A good explanation as I could never understand why sometimes the telly is working but lights and fans are not.Nereus wrote: ↑Sat Apr 07, 2018 11:14 amMost small consumers are only supplied with single phase. If you have a 3 phase supply consider yourself fortunate.Dannie Boy wrote: ↑Sat Apr 07, 2018 10:02 amAlthough I worked in the Power Generation business for over 40 years, I don’t understand the technical side of the distribution/domestic supply, but we have a 3 phase supply in our house and have some power and light circuits on and some off - maybe Nereus will provide the reasoning behind it all
The distribution system used in the street consists of 2 different types of electrical connections. The high voltage uses 3 wires and is connected in what is called "delta", or "mesh" if you are a Yank, and the triangle shape of the connection means that each of the 3 points of the triangle is 1 phase.
The voltage on each phase will be High Voltage, 6KV, 11KV, or whatever and of no use to a consumer. So a transformer has to be provided to "step down" the voltage to a useful level, in this country around 220 volts. The "primary" side winding of the transformer connects directly to the HV supply, one phase to each winding.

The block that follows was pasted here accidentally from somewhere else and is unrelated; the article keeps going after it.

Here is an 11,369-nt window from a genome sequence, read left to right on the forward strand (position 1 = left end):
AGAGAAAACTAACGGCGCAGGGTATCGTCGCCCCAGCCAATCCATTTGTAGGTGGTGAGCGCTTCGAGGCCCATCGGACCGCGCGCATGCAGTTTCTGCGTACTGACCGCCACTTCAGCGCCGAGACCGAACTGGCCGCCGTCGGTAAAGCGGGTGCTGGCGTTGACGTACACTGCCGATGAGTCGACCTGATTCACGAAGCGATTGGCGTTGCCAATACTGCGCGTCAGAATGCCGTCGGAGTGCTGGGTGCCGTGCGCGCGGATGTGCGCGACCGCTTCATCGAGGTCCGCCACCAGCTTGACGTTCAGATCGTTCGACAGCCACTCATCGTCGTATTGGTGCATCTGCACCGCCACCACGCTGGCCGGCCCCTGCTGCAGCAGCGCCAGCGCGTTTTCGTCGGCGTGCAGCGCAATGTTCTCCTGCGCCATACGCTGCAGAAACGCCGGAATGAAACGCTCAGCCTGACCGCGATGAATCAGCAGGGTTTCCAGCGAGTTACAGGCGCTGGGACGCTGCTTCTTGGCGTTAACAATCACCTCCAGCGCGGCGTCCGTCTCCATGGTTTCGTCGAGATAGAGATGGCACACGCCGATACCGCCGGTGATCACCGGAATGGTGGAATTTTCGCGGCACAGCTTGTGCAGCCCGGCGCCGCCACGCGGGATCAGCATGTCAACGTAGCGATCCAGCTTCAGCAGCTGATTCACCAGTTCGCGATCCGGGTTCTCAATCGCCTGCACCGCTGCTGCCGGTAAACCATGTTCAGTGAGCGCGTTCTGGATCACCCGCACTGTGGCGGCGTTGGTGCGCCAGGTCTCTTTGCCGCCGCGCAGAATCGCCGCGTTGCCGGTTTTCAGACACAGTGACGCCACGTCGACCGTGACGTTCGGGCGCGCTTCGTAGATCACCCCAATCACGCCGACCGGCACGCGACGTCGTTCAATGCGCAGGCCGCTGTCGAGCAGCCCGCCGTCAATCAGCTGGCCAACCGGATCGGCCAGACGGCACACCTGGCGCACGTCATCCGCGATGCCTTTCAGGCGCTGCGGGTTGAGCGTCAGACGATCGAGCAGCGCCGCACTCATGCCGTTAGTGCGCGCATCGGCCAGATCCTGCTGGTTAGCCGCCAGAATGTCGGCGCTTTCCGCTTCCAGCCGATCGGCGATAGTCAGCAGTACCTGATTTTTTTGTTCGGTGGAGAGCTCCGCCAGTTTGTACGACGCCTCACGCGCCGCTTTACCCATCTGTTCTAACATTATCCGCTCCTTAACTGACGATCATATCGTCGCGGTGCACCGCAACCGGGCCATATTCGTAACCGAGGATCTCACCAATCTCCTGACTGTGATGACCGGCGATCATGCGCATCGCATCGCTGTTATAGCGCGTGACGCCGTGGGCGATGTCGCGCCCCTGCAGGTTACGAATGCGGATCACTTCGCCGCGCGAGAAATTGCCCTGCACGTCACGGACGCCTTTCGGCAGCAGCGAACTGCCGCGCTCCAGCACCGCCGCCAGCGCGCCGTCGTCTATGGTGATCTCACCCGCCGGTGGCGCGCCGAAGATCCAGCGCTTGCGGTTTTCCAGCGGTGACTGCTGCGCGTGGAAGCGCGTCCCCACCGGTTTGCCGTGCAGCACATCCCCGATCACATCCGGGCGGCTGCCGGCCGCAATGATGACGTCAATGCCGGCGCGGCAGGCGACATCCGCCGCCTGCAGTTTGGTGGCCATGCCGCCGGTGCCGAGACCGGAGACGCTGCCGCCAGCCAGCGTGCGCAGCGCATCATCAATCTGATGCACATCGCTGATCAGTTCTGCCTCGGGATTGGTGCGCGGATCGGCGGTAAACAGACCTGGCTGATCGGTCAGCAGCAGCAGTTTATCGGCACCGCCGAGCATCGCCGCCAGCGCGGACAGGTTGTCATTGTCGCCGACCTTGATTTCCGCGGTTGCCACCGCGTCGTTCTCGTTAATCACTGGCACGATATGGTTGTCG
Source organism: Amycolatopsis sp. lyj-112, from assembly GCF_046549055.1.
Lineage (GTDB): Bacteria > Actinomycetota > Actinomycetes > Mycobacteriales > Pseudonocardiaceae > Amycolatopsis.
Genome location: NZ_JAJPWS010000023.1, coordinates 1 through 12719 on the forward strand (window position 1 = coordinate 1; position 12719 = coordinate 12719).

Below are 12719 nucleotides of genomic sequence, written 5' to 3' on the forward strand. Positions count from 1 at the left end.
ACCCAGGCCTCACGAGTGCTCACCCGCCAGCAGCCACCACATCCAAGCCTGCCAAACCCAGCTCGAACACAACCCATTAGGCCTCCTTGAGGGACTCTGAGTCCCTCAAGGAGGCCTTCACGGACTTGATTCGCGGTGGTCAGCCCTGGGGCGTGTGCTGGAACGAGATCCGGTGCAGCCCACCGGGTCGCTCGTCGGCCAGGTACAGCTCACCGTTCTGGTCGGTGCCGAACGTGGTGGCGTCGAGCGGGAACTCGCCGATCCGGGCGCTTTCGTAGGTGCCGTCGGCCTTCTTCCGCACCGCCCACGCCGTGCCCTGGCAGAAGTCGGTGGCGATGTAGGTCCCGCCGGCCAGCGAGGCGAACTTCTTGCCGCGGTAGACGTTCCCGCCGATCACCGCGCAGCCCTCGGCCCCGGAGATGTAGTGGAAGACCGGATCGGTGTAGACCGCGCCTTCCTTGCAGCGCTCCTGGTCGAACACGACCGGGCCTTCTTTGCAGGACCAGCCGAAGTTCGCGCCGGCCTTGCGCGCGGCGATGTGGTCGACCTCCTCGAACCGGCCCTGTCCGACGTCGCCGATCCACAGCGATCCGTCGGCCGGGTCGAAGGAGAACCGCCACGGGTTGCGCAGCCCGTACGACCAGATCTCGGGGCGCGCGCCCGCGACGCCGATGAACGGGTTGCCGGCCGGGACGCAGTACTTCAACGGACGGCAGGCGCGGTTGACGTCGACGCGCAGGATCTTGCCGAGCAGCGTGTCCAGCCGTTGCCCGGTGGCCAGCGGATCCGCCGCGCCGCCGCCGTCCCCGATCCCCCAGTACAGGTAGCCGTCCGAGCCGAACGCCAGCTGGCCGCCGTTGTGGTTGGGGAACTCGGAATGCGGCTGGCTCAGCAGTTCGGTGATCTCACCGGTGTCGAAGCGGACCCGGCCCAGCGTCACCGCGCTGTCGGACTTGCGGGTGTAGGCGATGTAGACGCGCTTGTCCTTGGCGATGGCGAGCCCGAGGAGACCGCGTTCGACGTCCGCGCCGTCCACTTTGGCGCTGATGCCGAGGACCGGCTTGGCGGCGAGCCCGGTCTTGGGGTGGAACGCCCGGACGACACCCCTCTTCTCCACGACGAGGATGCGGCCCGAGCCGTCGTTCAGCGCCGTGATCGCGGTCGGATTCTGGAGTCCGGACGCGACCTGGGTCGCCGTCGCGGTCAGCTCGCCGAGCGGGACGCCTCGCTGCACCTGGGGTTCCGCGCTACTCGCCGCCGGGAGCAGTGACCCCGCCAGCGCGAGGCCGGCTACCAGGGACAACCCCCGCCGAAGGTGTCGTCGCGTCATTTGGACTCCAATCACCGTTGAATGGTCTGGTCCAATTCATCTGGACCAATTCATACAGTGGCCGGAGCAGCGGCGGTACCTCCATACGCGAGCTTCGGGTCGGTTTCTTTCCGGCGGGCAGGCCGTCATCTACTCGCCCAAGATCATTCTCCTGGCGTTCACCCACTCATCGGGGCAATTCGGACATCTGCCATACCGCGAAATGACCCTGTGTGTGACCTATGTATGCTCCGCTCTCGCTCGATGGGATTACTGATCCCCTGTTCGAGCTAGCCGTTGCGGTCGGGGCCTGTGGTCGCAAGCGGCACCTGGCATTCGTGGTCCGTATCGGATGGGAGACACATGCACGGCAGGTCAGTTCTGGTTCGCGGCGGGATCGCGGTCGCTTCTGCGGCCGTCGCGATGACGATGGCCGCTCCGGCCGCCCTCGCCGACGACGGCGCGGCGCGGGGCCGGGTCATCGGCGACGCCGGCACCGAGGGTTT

It is the secondary side of the transformer that is used for the consumer supply. Here the connection of the windings are connected in what is called "star", or "wye". This is a "Y" shaped connection with 1 phase available at each end of each leg of the "Y".
BUT, the connection also has a centre point, called the "star point". This point is where the "neutral" connection is made. If you look at the "star" you will see there are in fact 2 sets of windings in series across 2 phases. The voltage appearing here by transformer action is around 380 / 400 volts, which can be used to run 3 phase equipment. The voltage appearing across 1 phase and the centre, or star point, is 1,732 (root 3) of the phase to phase voltage.
In a power failure situation it will depend on just where the failure occurs. If on the primary side of the transformer and just 1 phase fails, then the other still active phases will still provide for some output on the secondary side, but it may be at a reduced voltage, or "brown out". If the failure is on the secondary side of the supply it depends on which phase that the consumer is connected to wether or not you will still have a supply. That is the reason why if you have a 3 phase supply you may still have some single phase power, and your next door neighbor, who may be connected to a different single phase, still has power while you do not.
As always, TIT, so that is only the theory!
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